Two years before Babe Ruth convinced the Red Sox he was more valuable as a lefthanded-hitting outfielder than as a pitcher, Rice did much the same thing. He became the Senators' full-time rightfielder and leadoff man in 1917, batting .302 with 35 stolen bases. Even though Rice had already served in the Navy, World War I caused him to spend most of 1918 in the Army. He resumed his baseball career in 1919, and from then until 1932, he hit below .310 only twice. He earned the nickname Man o' War, not only because of his service stints but also because of his thoroughbredlike speed. In 1920 he led the American League in stolen bases, with 63. Sam wasn't one to brag, but he always maintained that he actually had 71 stolen bases that year.

Rice was immensely popular with Senator fans, who appreciated his steady play and uncanny stroke. His best season came in 1925, when he batted .350 and drove in 87 runs. In the Series that year against the Pirates, he hit .364. When Rice went over that temporary barrier in right center to make his controversial catch, he was 35 years old and still at the top of his game.

At age 40 he hit .349 with 73 RBIs. His numbers began to dip after that—whose wouldn't?—but Rice was still a very useful outfielder when the Senators arranged a special day in his honor in 1933. Among his many gifts that afternoon was a beautiful new Ford—quite a nice prize during the Depression. But then, he had given the Senators quite a return on their initial $300 investment. Upon Rice's announced retirement that winter, a Washington sportswriter named Joe Holman composed a sweet little poem entitled Man o' War, which read in part:

Somehow you always seemed a cinch,
To clock that apple in a pinch.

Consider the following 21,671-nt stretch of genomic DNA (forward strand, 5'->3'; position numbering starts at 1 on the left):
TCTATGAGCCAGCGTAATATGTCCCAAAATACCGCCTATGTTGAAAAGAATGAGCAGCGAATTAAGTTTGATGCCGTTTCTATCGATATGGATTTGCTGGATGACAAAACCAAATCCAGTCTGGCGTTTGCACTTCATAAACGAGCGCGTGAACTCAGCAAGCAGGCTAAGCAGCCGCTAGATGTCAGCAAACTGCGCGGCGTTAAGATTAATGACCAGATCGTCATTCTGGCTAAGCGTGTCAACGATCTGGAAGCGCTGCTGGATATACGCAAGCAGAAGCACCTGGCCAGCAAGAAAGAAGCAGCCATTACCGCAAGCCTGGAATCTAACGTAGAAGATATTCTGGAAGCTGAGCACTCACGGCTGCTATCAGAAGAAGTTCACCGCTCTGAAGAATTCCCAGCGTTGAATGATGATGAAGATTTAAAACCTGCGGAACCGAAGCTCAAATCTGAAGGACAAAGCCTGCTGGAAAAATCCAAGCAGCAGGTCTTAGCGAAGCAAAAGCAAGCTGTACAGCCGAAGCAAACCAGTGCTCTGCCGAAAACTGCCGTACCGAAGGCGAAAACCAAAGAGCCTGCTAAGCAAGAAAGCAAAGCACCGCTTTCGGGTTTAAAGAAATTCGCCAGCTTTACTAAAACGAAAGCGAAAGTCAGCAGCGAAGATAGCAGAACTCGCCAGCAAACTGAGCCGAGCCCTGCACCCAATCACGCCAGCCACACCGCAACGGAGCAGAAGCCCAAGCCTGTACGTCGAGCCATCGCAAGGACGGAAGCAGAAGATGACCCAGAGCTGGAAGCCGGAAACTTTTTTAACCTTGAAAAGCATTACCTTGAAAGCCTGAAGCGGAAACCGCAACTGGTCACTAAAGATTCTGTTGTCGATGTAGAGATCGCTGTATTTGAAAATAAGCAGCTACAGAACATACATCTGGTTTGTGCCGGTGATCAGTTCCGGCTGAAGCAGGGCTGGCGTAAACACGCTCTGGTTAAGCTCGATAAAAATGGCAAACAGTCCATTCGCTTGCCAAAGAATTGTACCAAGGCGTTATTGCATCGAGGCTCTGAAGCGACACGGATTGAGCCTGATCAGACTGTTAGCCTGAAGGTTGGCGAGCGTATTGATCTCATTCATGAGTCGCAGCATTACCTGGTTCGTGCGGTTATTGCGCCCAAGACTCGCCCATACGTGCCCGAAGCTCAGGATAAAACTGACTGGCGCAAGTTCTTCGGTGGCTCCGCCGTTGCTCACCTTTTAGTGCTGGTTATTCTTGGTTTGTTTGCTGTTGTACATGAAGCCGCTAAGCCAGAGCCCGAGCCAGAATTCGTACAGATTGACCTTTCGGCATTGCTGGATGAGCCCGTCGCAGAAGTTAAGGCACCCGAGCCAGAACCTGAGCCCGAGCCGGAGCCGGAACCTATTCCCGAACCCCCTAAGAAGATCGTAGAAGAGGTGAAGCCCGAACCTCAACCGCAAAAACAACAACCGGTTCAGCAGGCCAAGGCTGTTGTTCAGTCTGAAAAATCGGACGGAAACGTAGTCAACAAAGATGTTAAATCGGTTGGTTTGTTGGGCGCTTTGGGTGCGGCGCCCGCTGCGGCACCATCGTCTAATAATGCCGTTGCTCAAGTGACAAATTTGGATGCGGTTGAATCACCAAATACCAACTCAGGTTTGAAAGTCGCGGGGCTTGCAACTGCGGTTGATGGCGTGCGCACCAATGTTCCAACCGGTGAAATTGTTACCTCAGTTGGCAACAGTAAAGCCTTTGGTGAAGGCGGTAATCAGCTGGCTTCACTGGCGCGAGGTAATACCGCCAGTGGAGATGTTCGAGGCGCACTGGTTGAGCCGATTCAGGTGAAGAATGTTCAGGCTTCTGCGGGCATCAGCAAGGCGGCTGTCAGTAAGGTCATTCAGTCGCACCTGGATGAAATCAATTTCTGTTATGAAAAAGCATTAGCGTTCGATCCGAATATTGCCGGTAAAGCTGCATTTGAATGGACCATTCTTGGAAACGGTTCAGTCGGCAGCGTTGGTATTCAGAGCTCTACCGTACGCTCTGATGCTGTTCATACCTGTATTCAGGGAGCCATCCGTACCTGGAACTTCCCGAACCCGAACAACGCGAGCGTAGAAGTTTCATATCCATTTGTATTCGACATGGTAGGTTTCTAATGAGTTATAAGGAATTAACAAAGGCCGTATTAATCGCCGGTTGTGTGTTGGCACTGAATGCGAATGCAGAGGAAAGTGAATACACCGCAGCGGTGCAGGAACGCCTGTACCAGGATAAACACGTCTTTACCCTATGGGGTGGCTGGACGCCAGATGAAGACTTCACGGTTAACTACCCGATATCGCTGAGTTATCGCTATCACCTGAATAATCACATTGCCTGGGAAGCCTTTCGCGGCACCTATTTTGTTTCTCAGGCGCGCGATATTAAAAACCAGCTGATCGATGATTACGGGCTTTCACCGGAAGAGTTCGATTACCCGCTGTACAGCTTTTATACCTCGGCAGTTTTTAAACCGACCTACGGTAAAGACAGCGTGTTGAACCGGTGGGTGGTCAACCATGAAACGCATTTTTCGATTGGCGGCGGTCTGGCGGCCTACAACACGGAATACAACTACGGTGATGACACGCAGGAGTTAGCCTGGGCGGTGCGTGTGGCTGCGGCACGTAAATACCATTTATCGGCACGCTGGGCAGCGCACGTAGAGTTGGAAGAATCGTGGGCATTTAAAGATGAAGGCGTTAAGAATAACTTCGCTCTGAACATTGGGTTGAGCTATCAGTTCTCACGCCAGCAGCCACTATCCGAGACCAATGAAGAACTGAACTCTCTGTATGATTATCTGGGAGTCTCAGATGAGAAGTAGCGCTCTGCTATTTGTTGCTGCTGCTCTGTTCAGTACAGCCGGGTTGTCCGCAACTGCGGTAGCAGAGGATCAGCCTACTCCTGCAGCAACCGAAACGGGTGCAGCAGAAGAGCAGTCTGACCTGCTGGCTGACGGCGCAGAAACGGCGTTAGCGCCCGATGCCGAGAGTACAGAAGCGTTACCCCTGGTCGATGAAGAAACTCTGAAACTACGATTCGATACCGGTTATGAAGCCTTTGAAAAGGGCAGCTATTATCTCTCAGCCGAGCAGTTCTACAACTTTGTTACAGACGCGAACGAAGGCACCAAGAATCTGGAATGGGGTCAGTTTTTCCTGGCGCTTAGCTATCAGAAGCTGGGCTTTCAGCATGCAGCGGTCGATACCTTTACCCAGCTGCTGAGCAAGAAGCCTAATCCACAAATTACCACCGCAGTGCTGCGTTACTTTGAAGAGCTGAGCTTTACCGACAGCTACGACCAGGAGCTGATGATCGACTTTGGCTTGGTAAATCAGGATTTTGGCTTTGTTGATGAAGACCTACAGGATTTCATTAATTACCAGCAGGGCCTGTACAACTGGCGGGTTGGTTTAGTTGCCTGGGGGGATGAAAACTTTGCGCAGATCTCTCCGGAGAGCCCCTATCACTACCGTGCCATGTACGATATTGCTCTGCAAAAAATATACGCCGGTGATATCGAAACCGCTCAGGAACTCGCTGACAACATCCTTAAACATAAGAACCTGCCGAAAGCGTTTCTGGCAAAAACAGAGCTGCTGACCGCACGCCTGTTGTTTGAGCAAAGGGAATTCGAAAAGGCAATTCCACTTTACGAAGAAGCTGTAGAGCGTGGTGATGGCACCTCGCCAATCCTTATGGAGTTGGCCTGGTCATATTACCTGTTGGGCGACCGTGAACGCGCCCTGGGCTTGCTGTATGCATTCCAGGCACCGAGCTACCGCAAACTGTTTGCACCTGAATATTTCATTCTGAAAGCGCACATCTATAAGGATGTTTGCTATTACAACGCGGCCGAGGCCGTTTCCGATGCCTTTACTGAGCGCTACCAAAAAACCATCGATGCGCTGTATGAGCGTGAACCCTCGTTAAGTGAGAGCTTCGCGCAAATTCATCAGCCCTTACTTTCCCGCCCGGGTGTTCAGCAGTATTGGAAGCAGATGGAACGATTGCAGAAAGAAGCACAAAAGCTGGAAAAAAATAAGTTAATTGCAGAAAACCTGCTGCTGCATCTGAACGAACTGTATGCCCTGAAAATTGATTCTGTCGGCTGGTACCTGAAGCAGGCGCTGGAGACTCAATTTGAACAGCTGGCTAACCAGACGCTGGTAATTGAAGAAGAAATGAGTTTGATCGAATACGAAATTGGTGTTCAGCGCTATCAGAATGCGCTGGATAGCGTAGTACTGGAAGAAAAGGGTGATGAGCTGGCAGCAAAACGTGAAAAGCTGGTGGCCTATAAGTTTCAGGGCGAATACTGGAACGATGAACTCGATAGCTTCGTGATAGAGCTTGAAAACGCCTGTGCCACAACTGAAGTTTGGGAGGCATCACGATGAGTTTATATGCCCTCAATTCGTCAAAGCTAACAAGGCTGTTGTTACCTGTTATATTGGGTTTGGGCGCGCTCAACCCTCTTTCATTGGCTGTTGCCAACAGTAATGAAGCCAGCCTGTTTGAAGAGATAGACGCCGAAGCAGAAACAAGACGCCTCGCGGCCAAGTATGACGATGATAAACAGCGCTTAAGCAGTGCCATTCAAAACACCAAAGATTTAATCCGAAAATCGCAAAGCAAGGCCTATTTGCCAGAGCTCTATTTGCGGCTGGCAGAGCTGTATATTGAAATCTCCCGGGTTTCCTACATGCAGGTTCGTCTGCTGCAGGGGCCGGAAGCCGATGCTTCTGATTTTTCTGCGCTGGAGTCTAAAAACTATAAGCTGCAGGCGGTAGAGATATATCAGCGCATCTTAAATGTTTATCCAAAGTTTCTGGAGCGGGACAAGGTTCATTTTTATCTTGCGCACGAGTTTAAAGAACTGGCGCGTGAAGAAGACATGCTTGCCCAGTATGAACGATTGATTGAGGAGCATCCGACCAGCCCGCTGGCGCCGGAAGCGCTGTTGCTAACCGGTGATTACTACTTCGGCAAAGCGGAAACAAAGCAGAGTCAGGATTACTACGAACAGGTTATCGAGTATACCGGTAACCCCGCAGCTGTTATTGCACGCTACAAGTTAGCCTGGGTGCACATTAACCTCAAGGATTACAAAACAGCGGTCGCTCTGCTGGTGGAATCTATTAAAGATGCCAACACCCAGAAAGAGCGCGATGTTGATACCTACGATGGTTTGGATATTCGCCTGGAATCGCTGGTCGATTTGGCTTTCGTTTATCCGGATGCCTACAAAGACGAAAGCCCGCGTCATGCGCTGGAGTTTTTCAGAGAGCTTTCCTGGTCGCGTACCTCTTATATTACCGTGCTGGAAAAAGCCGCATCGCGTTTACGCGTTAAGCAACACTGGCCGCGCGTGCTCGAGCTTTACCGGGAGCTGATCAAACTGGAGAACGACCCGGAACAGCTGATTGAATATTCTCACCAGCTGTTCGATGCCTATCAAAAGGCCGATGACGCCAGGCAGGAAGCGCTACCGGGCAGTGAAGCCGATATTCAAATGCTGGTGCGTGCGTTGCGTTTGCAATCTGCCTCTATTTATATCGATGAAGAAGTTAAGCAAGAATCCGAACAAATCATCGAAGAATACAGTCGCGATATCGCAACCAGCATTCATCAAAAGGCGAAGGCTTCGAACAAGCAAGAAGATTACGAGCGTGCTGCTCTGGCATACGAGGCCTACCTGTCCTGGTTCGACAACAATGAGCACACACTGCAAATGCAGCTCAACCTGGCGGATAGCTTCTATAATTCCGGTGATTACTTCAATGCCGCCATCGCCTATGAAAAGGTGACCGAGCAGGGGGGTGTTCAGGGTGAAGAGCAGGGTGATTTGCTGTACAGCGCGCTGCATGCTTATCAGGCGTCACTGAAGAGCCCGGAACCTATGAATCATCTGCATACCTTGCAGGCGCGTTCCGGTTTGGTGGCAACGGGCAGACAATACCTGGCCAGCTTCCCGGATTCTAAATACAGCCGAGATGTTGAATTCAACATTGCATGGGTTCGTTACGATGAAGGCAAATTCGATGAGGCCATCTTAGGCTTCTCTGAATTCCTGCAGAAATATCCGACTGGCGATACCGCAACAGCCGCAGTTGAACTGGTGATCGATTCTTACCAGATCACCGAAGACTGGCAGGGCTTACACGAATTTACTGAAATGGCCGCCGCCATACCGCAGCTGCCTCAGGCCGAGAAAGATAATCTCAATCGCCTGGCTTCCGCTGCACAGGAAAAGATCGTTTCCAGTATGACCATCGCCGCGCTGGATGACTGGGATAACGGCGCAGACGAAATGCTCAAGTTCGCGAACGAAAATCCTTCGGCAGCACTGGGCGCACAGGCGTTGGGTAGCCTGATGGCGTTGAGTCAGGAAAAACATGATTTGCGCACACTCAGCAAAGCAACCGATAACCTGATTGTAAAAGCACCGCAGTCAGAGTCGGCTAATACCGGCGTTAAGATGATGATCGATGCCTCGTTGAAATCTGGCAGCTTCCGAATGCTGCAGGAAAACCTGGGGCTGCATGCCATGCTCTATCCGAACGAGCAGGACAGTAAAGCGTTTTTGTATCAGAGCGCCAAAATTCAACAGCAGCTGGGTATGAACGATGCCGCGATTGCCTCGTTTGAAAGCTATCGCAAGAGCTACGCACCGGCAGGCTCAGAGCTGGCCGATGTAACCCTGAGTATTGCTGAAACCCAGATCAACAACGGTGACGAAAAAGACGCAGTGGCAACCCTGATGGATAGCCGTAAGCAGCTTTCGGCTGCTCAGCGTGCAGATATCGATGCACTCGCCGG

To play the game with loyal heart,
A splendid soldier, loyal, smart.
Old Man o' War, you've played and won;
Yours was a race superbly run.

The race wasn't quite over yet. Walter Johnson, Rice's good friend, beseeched him to join the Cleveland Indians, whom the ex-pitcher was managing, so Sam put on a different uniform for the first time in 20 years. He hit .293—not bad for a 44-year-old—then hung up his spikes for good, 13 hits shy of 3,000.

Shirley Povich, the dean of Washington sportswriters, covered Rice for many years. "What a great hitter he was," says Povich. "One time against Cleveland the starting pitcher brushed him back, and Sam lined the next pitch off the pitcher's knee. Sam's next time up, the relief pitcher brushed him back, and Sam lined his next pitch off the guy's foot. Put out two Indian pitchers that day. Otherwise, he was a very nice man, Sam was. But a bit of a loner."

In his 20 years in baseball Rice, even if he was a bit of a loner, had made his share of friends in the game. Yet there is no evidence that in all those years Sam Rice ever uttered a word to anyone about the tragic life of Edgar Rice.

He didn't marry—again—until he was 39 years old, to Mary Kendall. Upon retiring from baseball Rice started a chicken farm in Ashton. Sam Rice's Chicken Hatchery, it was called, and the farm was quite successful. During World War II, Rice again contributed to the war effort, selling his eggs to the Army for their use in manufacturing a typhus vaccine. In 1945 Rice sold the chicken farm, but he kept some other feathered friends around, breeding and racing champion pigeons.

Rice was an accomplished duckpin bowler as well as a crackerjack golfer. "We would go out to a field," recalls Christine, "and he would have me stand in one spot, then pace off the distance he hit his five-iron. I would stand there and watch as he hit balls around me in a perfect semicircle. When he was done I would put them in a basket." When he was 74 and a newly inducted Hall of Famer, Sam was still able to shoot his age.